PROCESS IMAGES ›

OBJECT STORIES ›

OBJECT STORY ARCHIVE 01 MOTORBIKE

“For me, the Royal Enfield Bullet I ride, is the sound, heart, heartbeat and soul of India. I go into a Zen-like state when I ride it. It takes me home in a way no other ride possibly can. Home is not only a place. It is a time and a place with a delightful mix of sights, sound, tastes, and smells. And a sleep so deep, and dreams within.”

OBJECT STORY ARCHIVE 02 TURTLES

"I have lived in Auckland, NZ; Port Vila, Vanuatu; Invercargill, NZ; Alice Springs, Australia; Amsterdam, Holland; Greece, Christ Church, NZ; Wellington, NZ. Last year, I was house-sitting, staying in 12 houses in 7 months. These turtles were given to me by my elementary school teacher before leaving Vanuatu at the age of 8. She was an adult who really cared about me. She said, ‘You will be a very smart woman, when you grow up.’ The turtles represent that someone really cares about you and looks after you.”

OBJECT STORY ARCHIVE 03 CAT MIRROR

“My home is Chateau Nai Nai. It is 90 square meters, the house where I live with my son, my husband, and a cat.
I brought this mirror in Tunisia, when I was 17. The mirror is small enough to carry everywhere. In NZ you cannot put things on walls unless you own the house. You can lean this mirror on the wall. So, it is easy to personalize any room with this mirror, and it contains memories of the modern side of Tunisia, where I grew up.”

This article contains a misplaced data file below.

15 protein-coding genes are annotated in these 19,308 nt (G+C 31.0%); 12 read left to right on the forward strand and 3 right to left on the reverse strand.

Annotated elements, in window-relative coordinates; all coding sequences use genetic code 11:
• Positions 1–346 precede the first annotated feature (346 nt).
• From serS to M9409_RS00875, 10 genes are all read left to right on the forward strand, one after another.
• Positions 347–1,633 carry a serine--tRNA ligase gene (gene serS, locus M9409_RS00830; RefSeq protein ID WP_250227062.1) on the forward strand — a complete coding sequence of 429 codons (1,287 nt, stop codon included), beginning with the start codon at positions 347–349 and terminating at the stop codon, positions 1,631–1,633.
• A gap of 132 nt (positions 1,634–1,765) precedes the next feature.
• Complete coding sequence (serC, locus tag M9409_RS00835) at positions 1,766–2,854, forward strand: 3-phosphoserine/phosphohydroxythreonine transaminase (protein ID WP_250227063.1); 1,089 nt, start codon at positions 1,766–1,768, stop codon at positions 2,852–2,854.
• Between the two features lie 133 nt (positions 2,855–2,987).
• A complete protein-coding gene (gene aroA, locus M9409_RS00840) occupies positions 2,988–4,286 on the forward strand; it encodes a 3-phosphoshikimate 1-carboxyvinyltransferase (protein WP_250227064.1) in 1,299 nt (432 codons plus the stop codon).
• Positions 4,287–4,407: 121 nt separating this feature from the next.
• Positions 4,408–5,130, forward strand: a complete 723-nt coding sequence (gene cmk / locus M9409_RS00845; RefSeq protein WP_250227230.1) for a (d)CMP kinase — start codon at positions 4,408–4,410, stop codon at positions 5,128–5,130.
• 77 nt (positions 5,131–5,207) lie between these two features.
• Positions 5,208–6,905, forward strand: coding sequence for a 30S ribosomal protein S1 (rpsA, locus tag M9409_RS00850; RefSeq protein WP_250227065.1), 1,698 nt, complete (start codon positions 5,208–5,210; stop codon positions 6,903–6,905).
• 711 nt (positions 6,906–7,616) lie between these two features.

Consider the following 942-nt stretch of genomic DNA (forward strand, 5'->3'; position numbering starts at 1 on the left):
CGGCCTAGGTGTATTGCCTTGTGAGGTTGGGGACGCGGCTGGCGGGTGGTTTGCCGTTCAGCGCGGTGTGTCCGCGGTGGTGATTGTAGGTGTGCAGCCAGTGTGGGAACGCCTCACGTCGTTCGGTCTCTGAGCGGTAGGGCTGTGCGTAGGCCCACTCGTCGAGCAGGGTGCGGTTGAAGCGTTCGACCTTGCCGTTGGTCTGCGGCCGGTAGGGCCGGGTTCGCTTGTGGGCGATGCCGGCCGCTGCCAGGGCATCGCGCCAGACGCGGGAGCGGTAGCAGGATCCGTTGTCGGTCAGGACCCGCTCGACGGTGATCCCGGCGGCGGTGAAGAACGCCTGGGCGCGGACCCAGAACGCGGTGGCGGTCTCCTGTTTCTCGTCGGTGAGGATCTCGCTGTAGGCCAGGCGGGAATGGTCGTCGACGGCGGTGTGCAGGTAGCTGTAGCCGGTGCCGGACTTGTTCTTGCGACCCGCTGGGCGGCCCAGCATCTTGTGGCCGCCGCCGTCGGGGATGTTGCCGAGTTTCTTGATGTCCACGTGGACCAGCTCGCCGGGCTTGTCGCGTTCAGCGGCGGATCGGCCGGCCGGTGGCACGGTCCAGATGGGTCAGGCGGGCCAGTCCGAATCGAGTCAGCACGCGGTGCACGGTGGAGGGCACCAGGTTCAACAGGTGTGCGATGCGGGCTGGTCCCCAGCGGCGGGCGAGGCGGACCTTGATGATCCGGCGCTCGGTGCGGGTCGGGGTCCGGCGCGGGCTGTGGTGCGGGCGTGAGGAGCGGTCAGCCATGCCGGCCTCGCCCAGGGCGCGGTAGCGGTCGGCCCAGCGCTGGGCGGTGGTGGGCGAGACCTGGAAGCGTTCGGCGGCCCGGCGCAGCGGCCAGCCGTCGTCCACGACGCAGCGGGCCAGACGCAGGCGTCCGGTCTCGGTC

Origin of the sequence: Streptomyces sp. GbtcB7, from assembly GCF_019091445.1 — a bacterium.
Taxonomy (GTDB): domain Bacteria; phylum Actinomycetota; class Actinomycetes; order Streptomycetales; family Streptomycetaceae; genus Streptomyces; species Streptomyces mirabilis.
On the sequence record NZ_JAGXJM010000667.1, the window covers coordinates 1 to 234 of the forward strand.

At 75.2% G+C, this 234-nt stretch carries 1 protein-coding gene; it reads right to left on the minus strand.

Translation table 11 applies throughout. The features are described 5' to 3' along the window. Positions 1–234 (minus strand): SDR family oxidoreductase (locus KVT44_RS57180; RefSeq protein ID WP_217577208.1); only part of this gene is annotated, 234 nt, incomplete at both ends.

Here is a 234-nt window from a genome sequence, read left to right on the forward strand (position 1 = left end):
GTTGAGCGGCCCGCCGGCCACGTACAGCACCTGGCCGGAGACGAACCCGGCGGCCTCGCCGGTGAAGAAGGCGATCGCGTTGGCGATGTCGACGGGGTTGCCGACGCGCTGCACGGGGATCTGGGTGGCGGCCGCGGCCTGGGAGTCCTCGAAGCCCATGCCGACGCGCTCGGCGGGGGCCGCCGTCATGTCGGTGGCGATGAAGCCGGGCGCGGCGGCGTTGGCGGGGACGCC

OBJECT STORY ARCHIVE 04 COLORING PENCILS

“I have lived in Brisbane, Sydney, Jakarta, Cairo, Singapore, Dunedin, Aotearoa, Melbourne, and Wellington. This is a set of colouring pencils. I have used some of them, but I have not used most of them since I was a kid. Something about it that I like is that it is so contained. Everything has its own place. The person who gave me the colouring pencils told me to keep yourself contained, which means to be self-sufficient.”

OBJECT STORY ARCHIVE 05 ARTWORKS THAT I HAVE MADE

“The sound of packing tape, ripping, that’s the sound of home. Every time when we settled down, a conversation between my husband and I started to happen: How is it going? Are we moving soon? Where do you think we will move next? At some point I have started to embody my home in my own body. Artworks that I have made represent my home.”

OBJECT STORY ARCHIVE 06 HACHIMAKI (JAPANESE HELMET SCARF)

“I like keeping things that remind me why I am the way I am today. This is Hachimaki, a Japanese helmet scarf. I brought it with me to the Kaho’olawe Island, the trip that taught me that life can regrow. For the first time in my life, I felt accepted as a Hawaiian. I enjoyed my presence and felt strong. Home is the place where I feel love without fear.”

OBJECT STORY ARCHIVE 07 PILLOW

“The bedroom is the first room where I start setting up, everytime I move. And the first object I unpack is always my pillow. When I travel, I always bring my own pillow. It does not have to be this exact pillow. I buy new pillows every now and then, but it has to be ‘my pillow.’”

OBJECT STORY ARCHIVE 08 CLOCKS